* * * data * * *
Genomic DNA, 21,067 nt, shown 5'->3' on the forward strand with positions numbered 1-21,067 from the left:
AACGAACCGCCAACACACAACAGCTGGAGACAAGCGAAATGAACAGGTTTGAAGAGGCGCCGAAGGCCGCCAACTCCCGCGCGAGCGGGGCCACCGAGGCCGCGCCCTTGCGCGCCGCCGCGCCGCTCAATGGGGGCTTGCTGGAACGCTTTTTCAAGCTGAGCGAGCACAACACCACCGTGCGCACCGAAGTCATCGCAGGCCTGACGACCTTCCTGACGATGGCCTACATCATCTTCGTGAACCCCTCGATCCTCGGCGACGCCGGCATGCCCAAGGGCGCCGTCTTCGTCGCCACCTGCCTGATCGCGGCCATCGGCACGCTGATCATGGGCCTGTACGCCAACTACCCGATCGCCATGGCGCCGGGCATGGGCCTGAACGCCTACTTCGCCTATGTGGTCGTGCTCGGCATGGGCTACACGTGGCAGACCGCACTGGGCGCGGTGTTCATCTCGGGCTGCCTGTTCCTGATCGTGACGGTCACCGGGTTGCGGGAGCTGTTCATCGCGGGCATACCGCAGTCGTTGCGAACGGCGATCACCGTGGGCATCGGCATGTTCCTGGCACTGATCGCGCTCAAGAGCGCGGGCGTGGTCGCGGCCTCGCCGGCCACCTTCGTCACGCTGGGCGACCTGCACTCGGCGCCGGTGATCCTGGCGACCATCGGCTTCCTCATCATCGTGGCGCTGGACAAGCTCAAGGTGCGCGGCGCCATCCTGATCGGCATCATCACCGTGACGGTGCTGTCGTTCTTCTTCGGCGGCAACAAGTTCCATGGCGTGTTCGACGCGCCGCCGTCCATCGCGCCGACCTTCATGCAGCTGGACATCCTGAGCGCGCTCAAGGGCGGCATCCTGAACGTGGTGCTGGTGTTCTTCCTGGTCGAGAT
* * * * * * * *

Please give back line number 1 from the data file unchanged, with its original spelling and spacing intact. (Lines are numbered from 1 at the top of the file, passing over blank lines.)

Genomic DNA, 21,067 nt, shown 5'->3' on the forward strand with positions numbered 1-21,067 from the left: